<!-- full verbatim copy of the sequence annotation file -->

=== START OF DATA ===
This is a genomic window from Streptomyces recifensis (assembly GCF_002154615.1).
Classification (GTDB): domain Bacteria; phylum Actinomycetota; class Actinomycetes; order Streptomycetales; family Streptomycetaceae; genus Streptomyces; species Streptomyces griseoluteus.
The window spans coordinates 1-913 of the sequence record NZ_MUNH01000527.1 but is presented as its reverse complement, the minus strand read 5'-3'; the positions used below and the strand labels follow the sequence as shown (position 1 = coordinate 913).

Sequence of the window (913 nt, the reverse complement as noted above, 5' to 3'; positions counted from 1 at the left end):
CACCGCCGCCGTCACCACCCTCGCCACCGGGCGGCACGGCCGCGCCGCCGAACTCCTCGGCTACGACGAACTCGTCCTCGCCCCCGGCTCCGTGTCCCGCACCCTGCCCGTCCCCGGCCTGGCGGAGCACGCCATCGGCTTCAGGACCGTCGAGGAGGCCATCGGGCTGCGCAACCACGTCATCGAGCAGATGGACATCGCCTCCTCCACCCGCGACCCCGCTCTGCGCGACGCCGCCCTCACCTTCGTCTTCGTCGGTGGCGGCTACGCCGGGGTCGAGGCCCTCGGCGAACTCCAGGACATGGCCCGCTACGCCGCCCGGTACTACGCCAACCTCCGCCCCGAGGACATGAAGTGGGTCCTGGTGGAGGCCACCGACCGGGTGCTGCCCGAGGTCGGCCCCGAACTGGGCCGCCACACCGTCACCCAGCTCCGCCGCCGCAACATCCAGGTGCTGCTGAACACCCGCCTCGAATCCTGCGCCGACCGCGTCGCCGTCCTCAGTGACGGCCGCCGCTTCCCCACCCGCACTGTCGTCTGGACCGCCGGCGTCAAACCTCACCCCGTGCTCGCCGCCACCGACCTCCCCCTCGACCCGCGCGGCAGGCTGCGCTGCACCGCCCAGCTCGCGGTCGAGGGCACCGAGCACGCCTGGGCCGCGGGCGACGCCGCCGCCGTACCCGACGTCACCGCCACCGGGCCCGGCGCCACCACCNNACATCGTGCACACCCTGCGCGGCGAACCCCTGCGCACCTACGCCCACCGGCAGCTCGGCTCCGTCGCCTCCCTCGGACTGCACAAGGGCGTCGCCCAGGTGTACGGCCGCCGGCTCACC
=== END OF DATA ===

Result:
This is a genomic window from Streptomyces recifensis (assembly GCF_002154615.1).
Classification (GTDB): domain Bacteria; phylum Actinomycetota; class Actinomycetes; order Streptomycetales; family Streptomycetaceae; genus Streptomyces; species Streptomyces griseoluteus.
The window spans coordinates 1-913 of the sequence record NZ_MUNH01000527.1 but is presented as its reverse complement, the minus strand read 5'-3'; the positions used below and the strand labels follow the sequence as shown (position 1 = coordinate 913).

Sequence of the window (913 nt, the reverse complement as noted above, 5' to 3'; positions counted from 1 at the left end):
CACCGCCGCCGTCACCACCCTCGCCACCGGGCGGCACGGCCGCGCCGCCGAACTCCTCGGCTACGACGAACTCGTCCTCGCCCCCGGCTCCGTGTCCCGCACCCTGCCCGTCCCCGGCCTGGCGGAGCACGCCATCGGCTTCAGGACCGTCGAGGAGGCCATCGGGCTGCGCAACCACGTCATCGAGCAGATGGACATCGCCTCCTCCACCCGCGACCCCGCTCTGCGCGACGCCGCCCTCACCTTCGTCTTCGTCGGTGGCGGCTACGCCGGGGTCGAGGCCCTCGGCGAACTCCAGGACATGGCCCGCTACGCCGCCCGGTACTACGCCAACCTCCGCCCCGAGGACATGAAGTGGGTCCTGGTGGAGGCCACCGACCGGGTGCTGCCCGAGGTCGGCCCCGAACTGGGCCGCCACACCGTCACCCAGCTCCGCCGCCGCAACATCCAGGTGCTGCTGAACACCCGCCTCGAATCCTGCGCCGACCGCGTCGCCGTCCTCAGTGACGGCCGCCGCTTCCCCACCCGCACTGTCGTCTGGACCGCCGGCGTCAAACCTCACCCCGTGCTCGCCGCCACCGACCTCCCCCTCGACCCGCGCGGCAGGCTGCGCTGCACCGCCCAGCTCGCGGTCGAGGGCACCGAGCACGCCTGGGCCGCGGGCGACGCCGCCGCCGTACCCGACGTCACCGCCACCGGGCCCGGCGCCACCACCNNACATCGTGCACACCCTGCGCGGCGAACCCCTGCGCACCTACGCCCACCGGCAGCTCGGCTCCGTCGCCTCCCTCGGACTGCACAAGGGCGTCGCCCAGGTGTACGGCCGCCGGCTCACC